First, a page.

Drill a hole with a SDS hammer drill 1" if 3/4"post or 1-1/2"hole if 1"sq posts down a minimum a of 4".Then use quick setting achoring cement/Rocktite.I have drill many of bluestone slabs your describing and never cracked or lossened one.Also turn the hammer mechanism way down or off bluestone is soft,not needed.
                        Last edited by admweld; 02-21-2010, 07:49 AM.
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                        • #13
                          Caution!!!

                          Matt
                          we live in the middle of bluestone heaven.. lots of quarries up here in this part of Pa...... Bluestone is a very soft brittle sandstone... I would be extra careful when mounting to it... especially near the ends... do not make the mistake of mounting to it as if it were concrete... if it were me.... I would call the Pa Bluestone Assoc... and get the info straight from the horses mouth...
                          here is the link:

                          http://www.pennsylvaniabluestone.info/

                          hope this helps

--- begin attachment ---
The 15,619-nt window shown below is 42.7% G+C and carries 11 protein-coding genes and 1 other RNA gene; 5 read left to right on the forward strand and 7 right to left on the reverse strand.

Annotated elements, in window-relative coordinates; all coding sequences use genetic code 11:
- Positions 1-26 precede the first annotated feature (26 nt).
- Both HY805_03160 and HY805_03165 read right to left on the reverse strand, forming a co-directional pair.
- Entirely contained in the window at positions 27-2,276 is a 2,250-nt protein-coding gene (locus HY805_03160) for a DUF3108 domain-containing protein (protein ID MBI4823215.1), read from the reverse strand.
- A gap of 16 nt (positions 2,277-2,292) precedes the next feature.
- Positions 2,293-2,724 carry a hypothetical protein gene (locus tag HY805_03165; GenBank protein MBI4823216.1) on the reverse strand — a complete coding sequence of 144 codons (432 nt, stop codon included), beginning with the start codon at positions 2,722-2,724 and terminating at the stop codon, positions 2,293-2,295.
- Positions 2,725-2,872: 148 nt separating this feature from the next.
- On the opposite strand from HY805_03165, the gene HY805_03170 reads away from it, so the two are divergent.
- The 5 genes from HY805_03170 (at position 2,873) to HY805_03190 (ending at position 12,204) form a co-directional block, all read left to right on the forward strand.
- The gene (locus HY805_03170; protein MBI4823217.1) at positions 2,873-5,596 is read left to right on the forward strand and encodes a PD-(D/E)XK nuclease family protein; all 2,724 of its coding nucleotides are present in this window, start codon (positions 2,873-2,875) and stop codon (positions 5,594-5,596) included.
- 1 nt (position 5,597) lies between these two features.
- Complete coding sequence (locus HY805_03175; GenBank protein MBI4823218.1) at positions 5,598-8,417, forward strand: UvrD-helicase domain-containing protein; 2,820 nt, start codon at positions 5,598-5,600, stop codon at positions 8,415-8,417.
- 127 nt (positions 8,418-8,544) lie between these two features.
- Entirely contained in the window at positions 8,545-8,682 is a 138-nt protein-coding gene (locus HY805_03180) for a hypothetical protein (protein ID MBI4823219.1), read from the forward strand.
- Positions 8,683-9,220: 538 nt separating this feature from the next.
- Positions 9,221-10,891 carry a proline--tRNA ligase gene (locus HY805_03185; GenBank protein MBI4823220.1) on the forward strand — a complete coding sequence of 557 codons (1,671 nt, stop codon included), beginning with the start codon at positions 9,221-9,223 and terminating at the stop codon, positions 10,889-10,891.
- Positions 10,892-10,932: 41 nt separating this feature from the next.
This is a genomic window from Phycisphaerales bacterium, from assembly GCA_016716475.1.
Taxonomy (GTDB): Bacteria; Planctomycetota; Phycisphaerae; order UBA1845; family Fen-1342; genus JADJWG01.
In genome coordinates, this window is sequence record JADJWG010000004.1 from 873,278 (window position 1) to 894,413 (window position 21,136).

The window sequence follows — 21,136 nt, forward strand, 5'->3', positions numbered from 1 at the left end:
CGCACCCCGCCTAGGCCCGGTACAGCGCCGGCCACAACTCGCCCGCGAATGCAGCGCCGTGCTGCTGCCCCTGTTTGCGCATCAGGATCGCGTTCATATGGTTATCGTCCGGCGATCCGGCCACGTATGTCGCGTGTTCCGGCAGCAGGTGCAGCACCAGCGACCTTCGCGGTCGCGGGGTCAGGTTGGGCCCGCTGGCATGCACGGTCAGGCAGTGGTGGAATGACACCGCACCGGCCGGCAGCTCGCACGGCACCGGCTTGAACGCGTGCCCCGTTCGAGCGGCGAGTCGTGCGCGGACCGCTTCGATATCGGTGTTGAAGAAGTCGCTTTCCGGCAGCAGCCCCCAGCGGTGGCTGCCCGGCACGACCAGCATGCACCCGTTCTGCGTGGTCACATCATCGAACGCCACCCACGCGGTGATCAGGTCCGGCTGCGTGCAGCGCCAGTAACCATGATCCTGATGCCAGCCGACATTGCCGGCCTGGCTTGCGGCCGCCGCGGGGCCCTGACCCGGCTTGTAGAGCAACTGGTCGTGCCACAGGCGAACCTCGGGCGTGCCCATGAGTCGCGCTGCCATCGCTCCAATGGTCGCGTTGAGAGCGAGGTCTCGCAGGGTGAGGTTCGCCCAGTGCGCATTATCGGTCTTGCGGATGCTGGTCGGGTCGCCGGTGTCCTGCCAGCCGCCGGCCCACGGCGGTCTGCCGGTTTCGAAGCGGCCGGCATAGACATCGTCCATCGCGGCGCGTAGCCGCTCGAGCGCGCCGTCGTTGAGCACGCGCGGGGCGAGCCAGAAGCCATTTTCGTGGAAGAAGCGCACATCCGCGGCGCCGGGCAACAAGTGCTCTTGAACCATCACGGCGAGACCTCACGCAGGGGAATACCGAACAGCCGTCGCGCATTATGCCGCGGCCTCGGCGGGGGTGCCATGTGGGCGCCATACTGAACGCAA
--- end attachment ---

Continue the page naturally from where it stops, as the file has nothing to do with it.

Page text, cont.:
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                          • #14
                            I would have a question about mounting a railing to a piece of stone, I would tend to want to drill all the way thru it to concrete if possible. Could put a big gob of silicone between the rock and plate to seal out water?

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                            • #15
                              Thanks, fellas. As usual, no shortage of advice. I have a few weeks before I'm ready to mount them. I'll keep you guys in the loop, whether you want to be or not.

                              More questions to come...
                              "A little bit of knowledge is a dangerous thing"